Microinverters are installed at each individual solar panel, allowing each panel to maximize production. This is particularly useful if some panels are shaded at different times of day or if they are not all facing the same direction. Microinverters tend to be more expensive than string inverters for this reason but do offer that added benefit.
One draw back (compared to string inverters) that could be brought up is the additional weight on the roof as the inverter portion of the system is now on the roof (as opposed to string inverters). Saying that, all projects will go through a structural analysis with an independent engineer to approve the roof load capacity to allow for microinverter installations.
Power Optimizers (or simply Optimizers) are a hybrid of microinverters and string inverters, with one being installed at each panel. They “condition” the DC electricity before sending it to string inverter and perform well in situations where panels are shaded or facing different directions. Power optimizer systems tend to be more expensive than string inverter systems, but less expensive than microinverter systems.
Solar racking systems, also known as mounting systems, are used to securely fix solar panels to various surfaces, including roofs, building facades, and the ground. These systems can be easily retrofitted to existing structures, including rooftops. When a solar array is mounted on a sloped rooftop (typically on a house), it is usually installed parallel to the roof with a small gap between the two to allow for ventilation. In residential applications, racking systems are often roof-penetrating to anchor the system in place. Flashing is used to protect the rooftop from any potential water damage or leaks caused by the penetrations.
One of the most common types of racking systems for roof-mounted solar panels is called a “ballasted” system. This type of system is attached to the roof using weights, such as concrete blocks or sandbags, rather than penetrative attachments. This makes it a good option for roofs that cannot support the weight of traditional mounting systems or for situations where penetrative attachments are not allowed.
Performance monitoring systems are an important tool for ensuring that your solar panel system is operating at its best. These systems provide detailed information about the performance of your solar panels, including the amount of electricity they are producing on an hourly basis. This information can be especially useful in identifying any performance issues that may be impacting the efficiency of your system. There are two primary types of performance monitoring systems: on-site and remote.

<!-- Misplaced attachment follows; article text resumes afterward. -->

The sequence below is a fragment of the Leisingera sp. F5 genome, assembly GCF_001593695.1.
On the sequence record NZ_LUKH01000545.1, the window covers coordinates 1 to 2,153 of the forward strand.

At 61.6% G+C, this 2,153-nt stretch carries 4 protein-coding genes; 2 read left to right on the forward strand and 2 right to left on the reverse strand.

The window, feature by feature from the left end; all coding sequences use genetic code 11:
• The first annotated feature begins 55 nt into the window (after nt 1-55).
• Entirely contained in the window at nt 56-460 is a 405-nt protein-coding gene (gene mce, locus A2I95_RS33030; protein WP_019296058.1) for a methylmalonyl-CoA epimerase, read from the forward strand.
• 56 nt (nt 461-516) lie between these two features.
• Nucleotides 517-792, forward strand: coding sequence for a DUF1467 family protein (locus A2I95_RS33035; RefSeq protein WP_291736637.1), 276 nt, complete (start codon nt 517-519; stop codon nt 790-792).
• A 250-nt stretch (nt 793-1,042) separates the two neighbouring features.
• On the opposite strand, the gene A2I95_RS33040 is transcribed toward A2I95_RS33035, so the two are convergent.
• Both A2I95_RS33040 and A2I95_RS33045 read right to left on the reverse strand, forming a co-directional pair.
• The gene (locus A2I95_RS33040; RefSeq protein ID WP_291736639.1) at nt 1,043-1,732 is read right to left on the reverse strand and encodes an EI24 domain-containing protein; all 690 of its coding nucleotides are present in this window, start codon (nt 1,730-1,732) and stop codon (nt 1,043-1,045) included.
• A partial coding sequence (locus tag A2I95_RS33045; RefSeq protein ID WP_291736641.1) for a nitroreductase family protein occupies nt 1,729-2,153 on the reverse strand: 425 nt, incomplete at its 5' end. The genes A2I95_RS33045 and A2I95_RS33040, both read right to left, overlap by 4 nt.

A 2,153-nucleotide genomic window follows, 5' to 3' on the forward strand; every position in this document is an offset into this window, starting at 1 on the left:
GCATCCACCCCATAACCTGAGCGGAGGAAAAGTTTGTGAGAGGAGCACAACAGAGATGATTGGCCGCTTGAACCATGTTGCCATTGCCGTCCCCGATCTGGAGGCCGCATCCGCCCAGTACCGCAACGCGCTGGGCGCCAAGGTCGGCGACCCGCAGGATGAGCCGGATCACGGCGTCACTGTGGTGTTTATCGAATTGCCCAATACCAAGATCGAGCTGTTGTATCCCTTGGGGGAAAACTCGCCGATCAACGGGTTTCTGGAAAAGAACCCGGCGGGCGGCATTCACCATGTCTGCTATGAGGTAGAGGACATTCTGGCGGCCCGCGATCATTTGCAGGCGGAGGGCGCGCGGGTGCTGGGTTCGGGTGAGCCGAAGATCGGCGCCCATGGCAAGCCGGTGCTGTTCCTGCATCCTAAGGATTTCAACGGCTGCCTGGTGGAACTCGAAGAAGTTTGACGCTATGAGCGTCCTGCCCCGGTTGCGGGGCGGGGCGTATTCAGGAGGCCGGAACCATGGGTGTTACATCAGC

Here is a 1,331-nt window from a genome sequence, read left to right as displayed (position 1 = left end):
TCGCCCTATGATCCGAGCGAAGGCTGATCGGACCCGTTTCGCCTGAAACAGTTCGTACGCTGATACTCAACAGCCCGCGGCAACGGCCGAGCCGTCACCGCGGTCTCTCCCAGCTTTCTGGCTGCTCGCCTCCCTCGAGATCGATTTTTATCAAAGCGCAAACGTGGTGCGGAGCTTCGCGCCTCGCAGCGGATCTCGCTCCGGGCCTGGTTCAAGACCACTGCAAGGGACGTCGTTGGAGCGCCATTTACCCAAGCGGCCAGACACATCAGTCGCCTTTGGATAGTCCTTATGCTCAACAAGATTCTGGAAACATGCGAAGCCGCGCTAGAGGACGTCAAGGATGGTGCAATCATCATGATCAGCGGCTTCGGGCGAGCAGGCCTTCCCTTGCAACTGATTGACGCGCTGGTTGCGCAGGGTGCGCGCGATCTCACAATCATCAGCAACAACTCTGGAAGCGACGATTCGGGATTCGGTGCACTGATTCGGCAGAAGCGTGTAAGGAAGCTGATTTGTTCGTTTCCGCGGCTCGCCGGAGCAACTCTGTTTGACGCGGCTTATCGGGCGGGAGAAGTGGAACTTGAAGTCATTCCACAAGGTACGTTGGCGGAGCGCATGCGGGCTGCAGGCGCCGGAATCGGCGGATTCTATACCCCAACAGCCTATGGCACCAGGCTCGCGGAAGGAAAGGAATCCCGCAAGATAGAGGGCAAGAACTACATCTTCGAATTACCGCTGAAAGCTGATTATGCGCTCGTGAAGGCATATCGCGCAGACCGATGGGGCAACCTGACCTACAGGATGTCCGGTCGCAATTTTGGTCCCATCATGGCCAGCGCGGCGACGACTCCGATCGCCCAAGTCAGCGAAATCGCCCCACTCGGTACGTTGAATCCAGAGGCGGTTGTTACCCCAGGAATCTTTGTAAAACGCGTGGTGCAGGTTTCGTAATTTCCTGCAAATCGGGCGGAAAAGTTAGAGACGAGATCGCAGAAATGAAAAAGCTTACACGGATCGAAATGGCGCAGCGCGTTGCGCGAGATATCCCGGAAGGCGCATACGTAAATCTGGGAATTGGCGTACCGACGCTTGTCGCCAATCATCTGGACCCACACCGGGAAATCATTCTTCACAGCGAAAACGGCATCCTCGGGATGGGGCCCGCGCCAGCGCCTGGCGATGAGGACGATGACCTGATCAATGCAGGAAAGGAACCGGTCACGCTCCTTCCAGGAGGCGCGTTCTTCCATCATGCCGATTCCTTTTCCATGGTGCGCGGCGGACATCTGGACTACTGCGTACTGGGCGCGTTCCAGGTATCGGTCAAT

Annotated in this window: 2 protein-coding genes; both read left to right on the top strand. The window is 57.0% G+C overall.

Involves installing a device on your property that records the electricity produced by your solar panels. This can be a useful option if you want to closely monitor the performance of your system and have easy access to the data.
On the other hand, involves transmitting the performance data of your solar panels to a monitoring service that you can access online or through a mobile app. This can be a convenient option if you don’t want to have to physically check a device on your property to get performance updates.
Many of the most frequently used inverters in the residential market come with production monitoring apps that allow you to track the output of your solar panels. Some of these apps may also offer consumption monitoring, which can help you track the overall savings you are achieving with your solar panel system. However, it’s important to note that this additional consumption monitoring may come at an extra cost.
Performance monitoring systems are an essential tool for maximizing the electricity production and financial returns of your solar panel system. Whether you choose an on-site or remote monitoring system, these tools can help you identify any performance issues and ensure that your solar panels are operating at their best.